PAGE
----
Excited about flying home for Christmas to see your family and friends' shining faces? Well, you won't be after reading this! Because according to a soon-to-be released study commissioned by the US aviation authorities, if it weren't for automated systems, our pilots would suck at flying — bad.
That doesn't mean automation is evil though. In fact, over the past few decades, automated flying systems have been a huge part of what makes flying so safe. However, because plane automation has proved so dependable, it's also making our pilots lazy. The Wall Street Journal explains:
The study found that some pilots "lack sufficient or in-depth knowledge and skills" to properly control their plane's trajectory, partly because "current training methods, training devices and the time allotted for training" may be inadequate to fully master advanced automated systems.
By examining data from over 9000 commercial flights world-wide, the FAA found that about two-thirds of the involved pilots either made mistakes using flight computers or simply had significant difficulty manually flying planes in general. And not only are these automation-reliant pilots a problem, they're actually the biggest threat to airliner safety world-wide, according to the study. The WSJ notes:
The results can range from degraded manual-flying skills to poor decision-making to possible erosion of confidence among some aviators when automation abruptly malfunctions or disconnects during an emergency.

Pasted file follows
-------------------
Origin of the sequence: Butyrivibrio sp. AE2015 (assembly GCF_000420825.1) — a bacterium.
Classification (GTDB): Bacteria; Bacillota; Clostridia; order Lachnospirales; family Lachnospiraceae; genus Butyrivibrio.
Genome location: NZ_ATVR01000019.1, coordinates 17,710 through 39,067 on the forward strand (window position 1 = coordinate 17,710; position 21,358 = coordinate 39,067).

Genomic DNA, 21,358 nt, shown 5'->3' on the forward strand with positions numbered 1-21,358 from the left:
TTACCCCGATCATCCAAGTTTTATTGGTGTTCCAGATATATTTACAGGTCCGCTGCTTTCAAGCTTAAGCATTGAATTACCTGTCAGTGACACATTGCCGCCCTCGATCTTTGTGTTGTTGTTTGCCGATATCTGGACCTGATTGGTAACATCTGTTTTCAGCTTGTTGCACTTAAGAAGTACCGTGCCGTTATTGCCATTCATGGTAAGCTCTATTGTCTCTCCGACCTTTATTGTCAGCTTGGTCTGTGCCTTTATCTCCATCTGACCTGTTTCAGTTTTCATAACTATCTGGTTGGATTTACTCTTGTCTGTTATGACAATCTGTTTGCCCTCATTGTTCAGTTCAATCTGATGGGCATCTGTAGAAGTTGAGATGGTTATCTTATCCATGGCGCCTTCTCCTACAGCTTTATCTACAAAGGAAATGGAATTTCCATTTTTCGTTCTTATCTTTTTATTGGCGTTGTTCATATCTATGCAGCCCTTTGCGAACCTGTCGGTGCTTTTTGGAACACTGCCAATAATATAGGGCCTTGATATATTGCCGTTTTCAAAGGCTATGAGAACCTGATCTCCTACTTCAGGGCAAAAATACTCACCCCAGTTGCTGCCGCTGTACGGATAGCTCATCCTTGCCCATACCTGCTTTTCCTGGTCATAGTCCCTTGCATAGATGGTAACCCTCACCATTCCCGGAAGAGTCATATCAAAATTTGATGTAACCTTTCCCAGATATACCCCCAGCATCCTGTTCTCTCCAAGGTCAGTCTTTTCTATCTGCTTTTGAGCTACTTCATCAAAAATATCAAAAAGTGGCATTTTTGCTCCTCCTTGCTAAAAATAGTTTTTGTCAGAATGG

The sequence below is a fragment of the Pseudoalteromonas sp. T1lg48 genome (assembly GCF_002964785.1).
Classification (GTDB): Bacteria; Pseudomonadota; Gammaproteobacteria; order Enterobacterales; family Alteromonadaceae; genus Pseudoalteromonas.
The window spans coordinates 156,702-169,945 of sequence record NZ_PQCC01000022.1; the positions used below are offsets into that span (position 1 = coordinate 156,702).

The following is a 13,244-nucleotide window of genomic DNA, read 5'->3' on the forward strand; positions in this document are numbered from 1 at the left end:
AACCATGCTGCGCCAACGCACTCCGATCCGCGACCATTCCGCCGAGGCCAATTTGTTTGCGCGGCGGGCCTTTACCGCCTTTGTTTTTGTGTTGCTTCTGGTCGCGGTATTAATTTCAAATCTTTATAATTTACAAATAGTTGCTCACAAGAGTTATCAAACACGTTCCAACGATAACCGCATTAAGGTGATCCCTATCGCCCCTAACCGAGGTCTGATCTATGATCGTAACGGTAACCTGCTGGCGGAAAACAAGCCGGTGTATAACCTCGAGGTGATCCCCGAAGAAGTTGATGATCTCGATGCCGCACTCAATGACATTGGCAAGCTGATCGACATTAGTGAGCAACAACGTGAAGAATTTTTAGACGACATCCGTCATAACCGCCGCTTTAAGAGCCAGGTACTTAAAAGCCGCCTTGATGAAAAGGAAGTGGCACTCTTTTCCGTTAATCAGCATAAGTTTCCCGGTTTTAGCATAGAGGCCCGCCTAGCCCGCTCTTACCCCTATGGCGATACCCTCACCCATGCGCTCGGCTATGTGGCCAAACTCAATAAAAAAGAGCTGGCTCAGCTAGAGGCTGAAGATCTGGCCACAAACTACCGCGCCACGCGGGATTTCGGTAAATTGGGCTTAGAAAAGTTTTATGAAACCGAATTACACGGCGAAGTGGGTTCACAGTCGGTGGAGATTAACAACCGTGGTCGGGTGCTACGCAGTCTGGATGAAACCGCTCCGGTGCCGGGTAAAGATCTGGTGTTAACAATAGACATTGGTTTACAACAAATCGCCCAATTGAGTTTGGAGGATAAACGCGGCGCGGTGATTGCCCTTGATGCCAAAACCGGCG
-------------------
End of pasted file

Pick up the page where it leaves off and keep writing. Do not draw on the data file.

The FAA's study wasn't all bad news. Observers were able to determine that, in the vast majority of cases, pilots were able to find and fix any automation errors before they could become serious problems. It's just in those cases in which serious problems did arise, the pilots were used to watching — not proactively "hand flying."
Fortunately, the agency's meticulously collected findings — detailed in the 277-page report compiled by a team of industry, labour, academic and government officials — have already spurred some action, specifically with 18 total recommendations in the form of new FAA rules. Among other changes, the report calls for more opportunities for pilots to "refine" manual flying skills as well as cockpit designs that are "more understandable from the flightcrew's perspective." So thankfully, it seems that every aspect of flying experience — both the pilot's actions and the design of the plane itself — is being held accountable.
The FAA will be discussing the necessary next steps on Thursday, Nov 28 at a summit with the industry's leaders, but of course, we won't be seeing the residual effects of these measures for some time. Still, while it's reassuring to know that the FAA is fully aware of the problem and looking to fix it, we can't help but wish they could have waited to tell us until after the Christmas holidays. [The Wall Street Journal]